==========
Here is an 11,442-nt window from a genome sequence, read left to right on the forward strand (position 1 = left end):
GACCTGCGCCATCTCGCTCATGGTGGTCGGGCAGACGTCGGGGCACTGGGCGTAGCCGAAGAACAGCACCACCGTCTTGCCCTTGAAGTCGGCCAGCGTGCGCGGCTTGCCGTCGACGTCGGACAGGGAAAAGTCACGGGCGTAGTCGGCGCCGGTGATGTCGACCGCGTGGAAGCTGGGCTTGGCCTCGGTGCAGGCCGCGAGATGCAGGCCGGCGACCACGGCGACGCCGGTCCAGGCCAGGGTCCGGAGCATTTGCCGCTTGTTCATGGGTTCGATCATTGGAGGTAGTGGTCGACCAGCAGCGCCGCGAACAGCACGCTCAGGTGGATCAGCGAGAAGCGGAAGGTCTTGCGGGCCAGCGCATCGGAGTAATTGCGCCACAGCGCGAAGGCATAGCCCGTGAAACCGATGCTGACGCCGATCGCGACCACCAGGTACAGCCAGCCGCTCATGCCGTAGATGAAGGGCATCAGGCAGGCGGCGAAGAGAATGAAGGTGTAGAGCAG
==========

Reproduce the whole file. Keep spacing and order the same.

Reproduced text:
Here is an 11,442-nt window from a genome sequence, read left to right on the forward strand (position 1 = left end):
GACCTGCGCCATCTCGCTCATGGTGGTCGGGCAGACGTCGGGGCACTGGGCGTAGCCGAAGAACAGCACCACCGTCTTGCCCTTGAAGTCGGCCAGCGTGCGCGGCTTGCCGTCGACGTCGGACAGGGAAAAGTCACGGGCGTAGTCGGCGCCGGTGATGTCGACCGCGTGGAAGCTGGGCTTGGCCTCGGTGCAGGCCGCGAGATGCAGGCCGGCGACCACGGCGACGCCGGTCCAGGCCAGGGTCCGGAGCATTTGCCGCTTGTTCATGGGTTCGATCATTGGAGGTAGTGGTCGACCAGCAGCGCCGCGAACAGCACGCTCAGGTGGATCAGCGAGAAGCGGAAGGTCTTGCGGGCCAGCGCATCGGAGTAATTGCGCCACAGCGCGAAGGCATAGCCCGTGAAACCGATGCTGACGCCGATCGCGACCACCAGGTACAGCCAGCCGCTCATGCCGTAGATGAAGGGCATCAGGCAGGCGGCGAAGAGAATGAAGGTGTAGAGCAG